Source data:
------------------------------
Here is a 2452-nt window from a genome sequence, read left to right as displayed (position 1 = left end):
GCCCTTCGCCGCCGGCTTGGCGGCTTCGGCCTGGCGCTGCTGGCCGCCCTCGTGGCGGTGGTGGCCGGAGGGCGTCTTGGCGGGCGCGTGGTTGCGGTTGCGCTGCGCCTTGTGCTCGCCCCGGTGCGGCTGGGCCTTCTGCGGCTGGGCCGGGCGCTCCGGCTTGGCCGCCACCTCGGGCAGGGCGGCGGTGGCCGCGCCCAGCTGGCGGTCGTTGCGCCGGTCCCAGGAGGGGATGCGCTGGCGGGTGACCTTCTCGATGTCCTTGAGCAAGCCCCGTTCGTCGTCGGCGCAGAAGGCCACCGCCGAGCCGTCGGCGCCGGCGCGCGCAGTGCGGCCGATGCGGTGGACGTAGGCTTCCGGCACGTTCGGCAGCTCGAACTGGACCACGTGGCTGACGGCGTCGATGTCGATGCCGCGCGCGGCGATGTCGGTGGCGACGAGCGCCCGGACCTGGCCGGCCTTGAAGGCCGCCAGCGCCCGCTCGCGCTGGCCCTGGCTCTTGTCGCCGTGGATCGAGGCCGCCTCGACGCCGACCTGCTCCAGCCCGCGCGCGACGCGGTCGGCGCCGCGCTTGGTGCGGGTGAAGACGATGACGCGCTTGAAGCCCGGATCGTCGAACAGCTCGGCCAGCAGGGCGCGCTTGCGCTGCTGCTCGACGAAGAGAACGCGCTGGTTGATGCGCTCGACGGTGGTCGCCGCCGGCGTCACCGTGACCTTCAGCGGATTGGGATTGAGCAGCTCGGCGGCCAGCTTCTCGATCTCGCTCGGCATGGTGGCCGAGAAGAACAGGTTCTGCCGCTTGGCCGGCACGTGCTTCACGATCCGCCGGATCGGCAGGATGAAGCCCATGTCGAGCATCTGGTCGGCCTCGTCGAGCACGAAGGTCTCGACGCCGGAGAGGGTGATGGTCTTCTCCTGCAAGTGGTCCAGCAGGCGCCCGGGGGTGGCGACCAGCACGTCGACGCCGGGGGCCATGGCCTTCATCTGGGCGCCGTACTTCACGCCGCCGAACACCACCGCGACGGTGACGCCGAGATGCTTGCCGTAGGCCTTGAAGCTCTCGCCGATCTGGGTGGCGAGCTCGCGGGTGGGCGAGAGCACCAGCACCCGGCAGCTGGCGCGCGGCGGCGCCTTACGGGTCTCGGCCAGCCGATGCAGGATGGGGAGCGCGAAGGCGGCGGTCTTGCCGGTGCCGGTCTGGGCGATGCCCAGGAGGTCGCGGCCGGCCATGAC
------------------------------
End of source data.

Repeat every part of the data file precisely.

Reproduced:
Here is a 2452-nt window from a genome sequence, read left to right as displayed (position 1 = left end):
GCCCTTCGCCGCCGGCTTGGCGGCTTCGGCCTGGCGCTGCTGGCCGCCCTCGTGGCGGTGGTGGCCGGAGGGCGTCTTGGCGGGCGCGTGGTTGCGGTTGCGCTGCGCCTTGTGCTCGCCCCGGTGCGGCTGGGCCTTCTGCGGCTGGGCCGGGCGCTCCGGCTTGGCCGCCACCTCGGGCAGGGCGGCGGTGGCCGCGCCCAGCTGGCGGTCGTTGCGCCGGTCCCAGGAGGGGATGCGCTGGCGGGTGACCTTCTCGATGTCCTTGAGCAAGCCCCGTTCGTCGTCGGCGCAGAAGGCCACCGCCGAGCCGTCGGCGCCGGCGCGCGCAGTGCGGCCGATGCGGTGGACGTAGGCTTCCGGCACGTTCGGCAGCTCGAACTGGACCACGTGGCTGACGGCGTCGATGTCGATGCCGCGCGCGGCGATGTCGGTGGCGACGAGCGCCCGGACCTGGCCGGCCTTGAAGGCCGCCAGCGCCCGCTCGCGCTGGCCCTGGCTCTTGTCGCCGTGGATCGAGGCCGCCTCGACGCCGACCTGCTCCAGCCCGCGCGCGACGCGGTCGGCGCCGCGCTTGGTGCGGGTGAAGACGATGACGCGCTTGAAGCCCGGATCGTCGAACAGCTCGGCCAGCAGGGCGCGCTTGCGCTGCTGCTCGACGAAGAGAACGCGCTGGTTGATGCGCTCGACGGTGGTCGCCGCCGGCGTCACCGTGACCTTCAGCGGATTGGGATTGAGCAGCTCGGCGGCCAGCTTCTCGATCTCGCTCGGCATGGTGGCCGAGAAGAACAGGTTCTGCCGCTTGGCCGGCACGTGCTTCACGATCCGCCGGATCGGCAGGATGAAGCCCATGTCGAGCATCTGGTCGGCCTCGTCGAGCACGAAGGTCTCGACGCCGGAGAGGGTGATGGTCTTCTCCTGCAAGTGGTCCAGCAGGCGCCCGGGGGTGGCGACCAGCACGTCGACGCCGGGGGCCATGGCCTTCATCTGGGCGCCGTACTTCACGCCGCCGAACACCACCGCGACGGTGACGCCGAGATGCTTGCCGTAGGCCTTGAAGCTCTCGCCGATCTGGGTGGCGAGCTCGCGGGTGGGCGAGAGCACCAGCACCCGGCAGCTGGCGCGCGGCGGCGCCTTACGGGTCTCGGCCAGCCGATGCAGGATGGGGAGCGCGAAGGCGGCGGTCTTGCCGGTGCCGGTCTGGGCGATGCCCAGGAGGTCGCGGCCGGCCATGAC